Online Extra: Where Membership Has Its Disadvantages

Pushing hard to join the EU, Central Europe tightly linked its economies to those in the eurozone. That was a plus -- until the slump began

Many business leaders and politicians in Central and Eastern Europe are looking at their economies and growing worried -- for good reason. In the decade since they ditched communism, they have labored mightily to transform their countries into market-oriented democracies with growing ties to Germany and the European Union.

But just as they're reaching the final stages of a deal to enter the prosperous 15-nation club -- up to eight countries in the region are likely to join the EU on Jan. 1, 2005 -- they're feeling the effects of the slowdown gripping the Continent, especially Germany, the EU's largest economy. As a result, the jobless ranks are growing in Central Europe, and swelling alongside is anti-European sentiment. "The short-term outlook certainly doesn't look rosy," says Tomasz Koskucki, president of Hoga, a Web portal based in Katowice, Poland

Still, growth rates in the east are above depressed EU levels (see table below). And productivity is climbing at an impressive 6% annually. What's more, billions of dollars in foreign direct and portfolio investment continue to flood in. Poland, the Czech Republic, and Hungary are already all but wedded to the EU economy. More than 50% of their banking and insurance company assets are now owned by regional institutions, and over 70% of their exports go to the EU.

DRAGGED DOWN.

  But greater integration and dependence mean that they're badly hit by slumping demand from the eurozone, especially in Germany, which is teetering on the brink of recession. As growth slows, Central Europe's drive to catch up to with the West faces a setback. Certainly, none of them has hit the stellar growth pace that Ireland, Spain, and Greece achieved before and after they joined the EU.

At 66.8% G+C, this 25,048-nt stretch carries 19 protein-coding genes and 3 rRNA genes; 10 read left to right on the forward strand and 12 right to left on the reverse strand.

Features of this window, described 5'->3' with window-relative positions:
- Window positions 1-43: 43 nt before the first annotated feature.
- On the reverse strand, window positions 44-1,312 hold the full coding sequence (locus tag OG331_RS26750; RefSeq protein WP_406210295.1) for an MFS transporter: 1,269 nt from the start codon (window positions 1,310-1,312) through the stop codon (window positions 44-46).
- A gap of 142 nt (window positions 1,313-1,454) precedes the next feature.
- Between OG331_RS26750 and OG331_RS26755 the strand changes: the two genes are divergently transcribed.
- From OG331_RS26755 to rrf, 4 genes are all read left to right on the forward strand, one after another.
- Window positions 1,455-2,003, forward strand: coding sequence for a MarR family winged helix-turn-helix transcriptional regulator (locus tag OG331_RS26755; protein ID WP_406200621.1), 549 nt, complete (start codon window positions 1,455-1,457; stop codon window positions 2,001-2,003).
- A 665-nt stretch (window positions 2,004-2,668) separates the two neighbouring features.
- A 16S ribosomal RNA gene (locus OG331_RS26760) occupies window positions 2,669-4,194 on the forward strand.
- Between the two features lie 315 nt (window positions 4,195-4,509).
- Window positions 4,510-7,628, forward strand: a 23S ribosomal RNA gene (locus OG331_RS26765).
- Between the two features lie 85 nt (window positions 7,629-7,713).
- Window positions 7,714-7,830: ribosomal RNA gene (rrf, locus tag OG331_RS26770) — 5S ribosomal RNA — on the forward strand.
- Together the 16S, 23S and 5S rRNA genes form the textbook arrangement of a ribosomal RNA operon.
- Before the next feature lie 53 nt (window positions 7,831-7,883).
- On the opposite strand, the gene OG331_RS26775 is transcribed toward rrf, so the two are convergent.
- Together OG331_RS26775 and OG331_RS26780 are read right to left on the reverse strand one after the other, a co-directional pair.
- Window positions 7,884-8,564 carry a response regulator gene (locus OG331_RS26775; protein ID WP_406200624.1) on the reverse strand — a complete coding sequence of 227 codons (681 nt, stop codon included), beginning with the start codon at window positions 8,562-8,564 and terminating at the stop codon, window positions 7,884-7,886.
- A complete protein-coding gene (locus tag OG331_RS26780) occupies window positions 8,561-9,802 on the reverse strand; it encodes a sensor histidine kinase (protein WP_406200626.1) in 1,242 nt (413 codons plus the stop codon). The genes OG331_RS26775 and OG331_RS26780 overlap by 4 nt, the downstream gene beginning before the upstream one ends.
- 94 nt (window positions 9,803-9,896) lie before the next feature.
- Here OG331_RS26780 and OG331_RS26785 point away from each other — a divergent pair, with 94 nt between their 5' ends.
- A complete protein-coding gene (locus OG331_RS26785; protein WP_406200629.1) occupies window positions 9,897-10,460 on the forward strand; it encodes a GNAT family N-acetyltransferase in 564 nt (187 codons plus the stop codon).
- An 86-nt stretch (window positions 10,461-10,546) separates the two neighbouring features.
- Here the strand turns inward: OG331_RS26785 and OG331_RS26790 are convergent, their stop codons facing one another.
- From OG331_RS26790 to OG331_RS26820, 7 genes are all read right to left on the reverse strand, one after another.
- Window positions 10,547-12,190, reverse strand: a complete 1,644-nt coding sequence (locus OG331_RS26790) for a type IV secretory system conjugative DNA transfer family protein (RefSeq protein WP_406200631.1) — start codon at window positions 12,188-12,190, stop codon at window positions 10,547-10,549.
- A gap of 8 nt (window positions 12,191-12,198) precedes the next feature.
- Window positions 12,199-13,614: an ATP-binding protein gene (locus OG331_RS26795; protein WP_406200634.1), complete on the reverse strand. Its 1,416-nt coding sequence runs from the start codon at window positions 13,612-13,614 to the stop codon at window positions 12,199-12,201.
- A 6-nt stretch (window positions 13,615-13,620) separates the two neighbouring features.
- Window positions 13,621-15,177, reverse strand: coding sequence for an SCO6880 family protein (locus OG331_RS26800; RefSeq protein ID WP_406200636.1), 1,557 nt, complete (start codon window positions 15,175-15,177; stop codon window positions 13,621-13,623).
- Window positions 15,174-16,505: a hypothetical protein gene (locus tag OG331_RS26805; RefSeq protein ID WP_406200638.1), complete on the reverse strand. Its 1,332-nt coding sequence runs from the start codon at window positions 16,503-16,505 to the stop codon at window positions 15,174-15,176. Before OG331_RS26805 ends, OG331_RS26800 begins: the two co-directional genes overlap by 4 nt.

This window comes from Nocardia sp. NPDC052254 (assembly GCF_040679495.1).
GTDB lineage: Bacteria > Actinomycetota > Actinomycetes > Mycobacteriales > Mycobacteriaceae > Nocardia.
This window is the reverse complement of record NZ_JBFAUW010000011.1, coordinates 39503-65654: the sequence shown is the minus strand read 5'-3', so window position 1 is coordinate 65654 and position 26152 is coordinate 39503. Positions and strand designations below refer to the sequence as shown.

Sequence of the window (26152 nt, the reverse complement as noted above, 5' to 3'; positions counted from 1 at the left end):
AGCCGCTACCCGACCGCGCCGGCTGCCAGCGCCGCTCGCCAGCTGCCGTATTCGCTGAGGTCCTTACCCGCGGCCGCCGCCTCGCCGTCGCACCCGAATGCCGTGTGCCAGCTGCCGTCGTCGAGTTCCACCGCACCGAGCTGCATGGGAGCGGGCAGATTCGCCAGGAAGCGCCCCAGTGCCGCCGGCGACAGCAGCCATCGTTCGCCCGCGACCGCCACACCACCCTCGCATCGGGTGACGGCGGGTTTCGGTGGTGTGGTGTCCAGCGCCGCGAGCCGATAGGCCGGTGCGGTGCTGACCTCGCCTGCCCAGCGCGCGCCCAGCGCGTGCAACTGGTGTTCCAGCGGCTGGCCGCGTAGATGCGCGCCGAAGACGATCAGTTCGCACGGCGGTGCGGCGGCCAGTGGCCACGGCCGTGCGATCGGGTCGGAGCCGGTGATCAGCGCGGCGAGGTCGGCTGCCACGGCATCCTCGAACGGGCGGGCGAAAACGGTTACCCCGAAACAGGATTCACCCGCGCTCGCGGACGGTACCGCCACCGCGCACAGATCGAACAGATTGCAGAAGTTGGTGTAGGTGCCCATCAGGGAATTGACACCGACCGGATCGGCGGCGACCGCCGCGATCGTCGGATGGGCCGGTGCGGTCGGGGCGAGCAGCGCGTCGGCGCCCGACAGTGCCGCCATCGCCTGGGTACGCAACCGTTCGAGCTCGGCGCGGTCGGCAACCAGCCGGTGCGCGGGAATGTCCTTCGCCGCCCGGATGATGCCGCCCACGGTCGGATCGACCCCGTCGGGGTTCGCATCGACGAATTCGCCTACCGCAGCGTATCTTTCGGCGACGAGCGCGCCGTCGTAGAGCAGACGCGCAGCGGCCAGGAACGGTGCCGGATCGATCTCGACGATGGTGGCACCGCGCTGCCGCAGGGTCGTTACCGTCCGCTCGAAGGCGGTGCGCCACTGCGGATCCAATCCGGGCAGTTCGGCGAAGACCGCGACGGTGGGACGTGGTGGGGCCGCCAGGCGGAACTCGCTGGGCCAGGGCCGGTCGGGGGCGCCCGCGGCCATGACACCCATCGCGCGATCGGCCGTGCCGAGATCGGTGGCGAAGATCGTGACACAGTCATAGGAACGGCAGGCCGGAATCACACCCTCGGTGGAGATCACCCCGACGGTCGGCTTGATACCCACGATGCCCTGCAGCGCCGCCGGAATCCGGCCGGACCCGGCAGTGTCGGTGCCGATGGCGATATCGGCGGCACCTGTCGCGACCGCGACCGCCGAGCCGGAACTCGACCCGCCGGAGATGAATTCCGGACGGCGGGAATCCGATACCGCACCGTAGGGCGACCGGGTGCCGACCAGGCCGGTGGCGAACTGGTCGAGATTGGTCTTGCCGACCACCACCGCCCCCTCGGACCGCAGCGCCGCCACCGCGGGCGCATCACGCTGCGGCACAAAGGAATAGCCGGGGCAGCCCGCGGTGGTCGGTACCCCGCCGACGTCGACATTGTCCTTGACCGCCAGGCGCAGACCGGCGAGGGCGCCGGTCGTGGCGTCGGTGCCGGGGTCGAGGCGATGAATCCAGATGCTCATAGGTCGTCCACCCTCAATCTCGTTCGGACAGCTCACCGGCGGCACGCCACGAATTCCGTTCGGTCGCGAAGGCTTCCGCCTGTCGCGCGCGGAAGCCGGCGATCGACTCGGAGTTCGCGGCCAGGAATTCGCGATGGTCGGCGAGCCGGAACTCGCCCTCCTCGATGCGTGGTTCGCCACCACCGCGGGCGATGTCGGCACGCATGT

Feeling the worst pinch is Poland, by far the region's largest economy and for years its star performer. Growth in Poland was a mere 1% last quarter, says Maciej Reluga, an economist with ING Barings in Warsaw. For the year as a whole, it will be lucky to muster growth of 3% -- well below the 4.5%-plus rates achieved during most of the past 10 years. Unemployment is hovering at 16%, and with tax receipts down and social spending up, the budget deficit is ballooning.

Jittery investors have been dumping Polish securities, the zloty is sinking, and the Warsaw stock exchange has fallen to four-year lows. "The German recession is hitting the region hard," Reluga says. "Integration with the EU has its drawbacks as well as its benefits."

The picture isn't as bleak in Hungary, the Czech Republic, or the region's other countries. But economists warn that they may soon follow Poland's lead. "With Germany doing so badly, it's hard to see us doing well," says Antonin Zvojski, who owns a small factory making garden furniture and equipment near the Czech city of Cheb. "More than 80% of my products are sold to Germans."

The irony is that the region is now focused almost exclusively on the EU at a time when the Russian economy has finally started growing strongly. "We've reoriented ourselves so successfully to the West that we hardly benefit from stronger growth to the East," notes Polish economist Wieslaw Rosynski.

STILL COMMITTED.

  Despite the worries about fallout from the eurozone slump, few policymakers and even fewer business executives doubt that joining the EU is critical for the region's long-term prosperity. They hope to wrap up negotiations for entry by the end of next year, with a view to becoming members at the beginning of 2005 at the latest. "All economic roads lead to the eurozone, especially to Germany," says Zvojski. "Membership of the EU will undoubtedly help our living standards catch up with German levels -- though it may take longer than we originally hoped."

But they no longer look at the EU through rose-tinted glasses. And there's widespread criticism of Europe's unwillingness to make the radical structural reforms that economists say are needed to get the EU economy moving. "We've made further-reaching structural reforms than they have in France or Germany," says one Hungarian banker. "Maybe it's time for them to take a leaf out of our book."

Central European Economies Have High Investment Ratios...

Data: International Monetary Fund, Goldman Sachs

...And Are Growing Faster Than the Eurozone

Data: Eurostat, national central banks

Likelihood of EU Enlargement

(percentage probabilities)

Data: Goldman Sachs

By David Fairlamb in Frankfurt.

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